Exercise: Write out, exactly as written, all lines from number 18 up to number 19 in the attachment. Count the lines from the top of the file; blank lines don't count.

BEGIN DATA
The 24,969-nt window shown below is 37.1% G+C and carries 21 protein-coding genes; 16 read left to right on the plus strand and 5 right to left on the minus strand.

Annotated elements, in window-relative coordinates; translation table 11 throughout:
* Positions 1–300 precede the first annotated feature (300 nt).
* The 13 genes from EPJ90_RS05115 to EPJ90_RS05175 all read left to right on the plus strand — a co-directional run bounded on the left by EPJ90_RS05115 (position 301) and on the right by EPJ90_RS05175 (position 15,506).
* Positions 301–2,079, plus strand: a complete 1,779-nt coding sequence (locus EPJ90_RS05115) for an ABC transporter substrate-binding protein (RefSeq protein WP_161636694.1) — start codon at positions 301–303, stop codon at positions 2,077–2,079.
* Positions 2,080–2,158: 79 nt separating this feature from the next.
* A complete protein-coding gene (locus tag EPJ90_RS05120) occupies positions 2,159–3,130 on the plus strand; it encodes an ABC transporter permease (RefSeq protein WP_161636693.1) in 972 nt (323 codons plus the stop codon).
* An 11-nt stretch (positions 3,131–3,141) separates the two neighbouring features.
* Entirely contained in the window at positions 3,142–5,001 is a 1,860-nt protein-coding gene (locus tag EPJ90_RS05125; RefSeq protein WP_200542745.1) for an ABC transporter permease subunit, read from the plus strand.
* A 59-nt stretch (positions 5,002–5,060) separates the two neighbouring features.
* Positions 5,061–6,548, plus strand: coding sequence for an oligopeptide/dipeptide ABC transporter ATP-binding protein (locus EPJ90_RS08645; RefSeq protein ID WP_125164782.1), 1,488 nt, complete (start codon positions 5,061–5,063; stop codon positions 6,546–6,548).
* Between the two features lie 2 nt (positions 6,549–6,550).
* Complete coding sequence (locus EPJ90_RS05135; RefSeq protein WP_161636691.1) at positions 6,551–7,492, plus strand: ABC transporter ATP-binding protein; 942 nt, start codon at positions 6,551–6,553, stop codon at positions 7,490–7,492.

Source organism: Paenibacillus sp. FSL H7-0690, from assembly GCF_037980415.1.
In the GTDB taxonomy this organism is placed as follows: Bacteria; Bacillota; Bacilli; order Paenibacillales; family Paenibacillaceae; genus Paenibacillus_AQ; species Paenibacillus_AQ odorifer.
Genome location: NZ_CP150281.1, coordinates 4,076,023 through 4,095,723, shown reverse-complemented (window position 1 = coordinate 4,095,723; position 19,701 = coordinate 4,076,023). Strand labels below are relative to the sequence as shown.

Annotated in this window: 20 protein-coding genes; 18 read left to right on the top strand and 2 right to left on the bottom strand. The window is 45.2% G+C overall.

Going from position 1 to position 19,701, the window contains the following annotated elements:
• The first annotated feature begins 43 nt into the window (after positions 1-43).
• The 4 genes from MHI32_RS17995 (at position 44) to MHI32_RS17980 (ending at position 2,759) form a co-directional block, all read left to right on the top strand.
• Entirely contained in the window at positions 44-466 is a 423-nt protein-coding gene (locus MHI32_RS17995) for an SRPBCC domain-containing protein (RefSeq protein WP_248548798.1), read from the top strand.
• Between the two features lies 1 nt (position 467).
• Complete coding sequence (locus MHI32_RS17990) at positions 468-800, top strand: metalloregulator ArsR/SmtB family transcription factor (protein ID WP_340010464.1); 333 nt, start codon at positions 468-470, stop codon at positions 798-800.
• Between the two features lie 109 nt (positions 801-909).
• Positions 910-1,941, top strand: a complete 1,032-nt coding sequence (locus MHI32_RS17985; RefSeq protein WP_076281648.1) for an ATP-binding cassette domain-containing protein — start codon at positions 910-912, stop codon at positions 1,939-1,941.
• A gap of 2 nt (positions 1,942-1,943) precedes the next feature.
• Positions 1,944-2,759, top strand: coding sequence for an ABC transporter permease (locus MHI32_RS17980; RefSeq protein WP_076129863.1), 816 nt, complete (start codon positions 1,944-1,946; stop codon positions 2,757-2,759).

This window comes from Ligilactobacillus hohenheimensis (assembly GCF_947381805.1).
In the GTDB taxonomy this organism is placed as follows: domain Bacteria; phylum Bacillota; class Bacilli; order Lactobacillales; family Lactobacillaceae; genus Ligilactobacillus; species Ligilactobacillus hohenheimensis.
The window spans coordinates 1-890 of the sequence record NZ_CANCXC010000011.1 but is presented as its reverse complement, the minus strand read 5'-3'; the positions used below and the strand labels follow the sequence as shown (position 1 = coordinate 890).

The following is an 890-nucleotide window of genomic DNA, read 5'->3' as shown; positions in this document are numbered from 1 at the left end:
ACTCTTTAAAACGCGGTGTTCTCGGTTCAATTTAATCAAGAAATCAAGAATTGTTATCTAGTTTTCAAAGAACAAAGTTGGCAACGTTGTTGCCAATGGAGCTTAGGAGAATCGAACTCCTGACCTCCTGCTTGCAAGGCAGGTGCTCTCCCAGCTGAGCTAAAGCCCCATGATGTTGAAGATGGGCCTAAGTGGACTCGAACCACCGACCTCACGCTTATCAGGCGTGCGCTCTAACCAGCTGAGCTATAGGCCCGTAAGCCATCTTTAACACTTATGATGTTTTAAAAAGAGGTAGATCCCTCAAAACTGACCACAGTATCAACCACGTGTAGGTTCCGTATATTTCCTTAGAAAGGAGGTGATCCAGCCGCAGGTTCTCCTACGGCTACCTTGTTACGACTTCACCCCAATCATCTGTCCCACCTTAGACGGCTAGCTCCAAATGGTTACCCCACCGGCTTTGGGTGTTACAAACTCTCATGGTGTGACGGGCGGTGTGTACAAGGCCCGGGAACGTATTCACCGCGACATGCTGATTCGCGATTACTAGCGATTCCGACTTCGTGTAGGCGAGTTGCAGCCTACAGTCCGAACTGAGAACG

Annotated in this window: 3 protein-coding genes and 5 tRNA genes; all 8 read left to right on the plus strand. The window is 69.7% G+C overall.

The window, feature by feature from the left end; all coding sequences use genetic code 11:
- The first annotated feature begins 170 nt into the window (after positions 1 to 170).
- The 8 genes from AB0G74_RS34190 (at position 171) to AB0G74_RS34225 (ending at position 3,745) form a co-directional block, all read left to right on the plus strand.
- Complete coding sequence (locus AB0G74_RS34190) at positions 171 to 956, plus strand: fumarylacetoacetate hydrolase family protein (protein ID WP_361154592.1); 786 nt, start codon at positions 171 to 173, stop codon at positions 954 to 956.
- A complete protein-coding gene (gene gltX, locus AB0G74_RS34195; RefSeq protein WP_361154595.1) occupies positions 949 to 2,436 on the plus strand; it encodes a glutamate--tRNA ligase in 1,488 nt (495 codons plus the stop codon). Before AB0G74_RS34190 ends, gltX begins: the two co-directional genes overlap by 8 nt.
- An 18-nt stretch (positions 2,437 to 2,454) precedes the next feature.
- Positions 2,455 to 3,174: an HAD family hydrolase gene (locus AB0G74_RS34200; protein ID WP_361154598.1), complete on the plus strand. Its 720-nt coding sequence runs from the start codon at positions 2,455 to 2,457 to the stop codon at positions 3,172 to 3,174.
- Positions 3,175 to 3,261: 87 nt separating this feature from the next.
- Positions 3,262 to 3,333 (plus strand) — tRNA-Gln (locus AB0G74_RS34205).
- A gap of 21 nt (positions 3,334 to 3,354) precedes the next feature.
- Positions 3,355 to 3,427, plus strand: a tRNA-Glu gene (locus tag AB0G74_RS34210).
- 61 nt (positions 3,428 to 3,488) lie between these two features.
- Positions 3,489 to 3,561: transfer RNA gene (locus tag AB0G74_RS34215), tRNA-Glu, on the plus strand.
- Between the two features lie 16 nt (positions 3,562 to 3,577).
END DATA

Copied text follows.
Going from position 1 to position 19,701, the window contains the following annotated elements:
• The first annotated feature begins 43 nt into the window (after positions 1-43).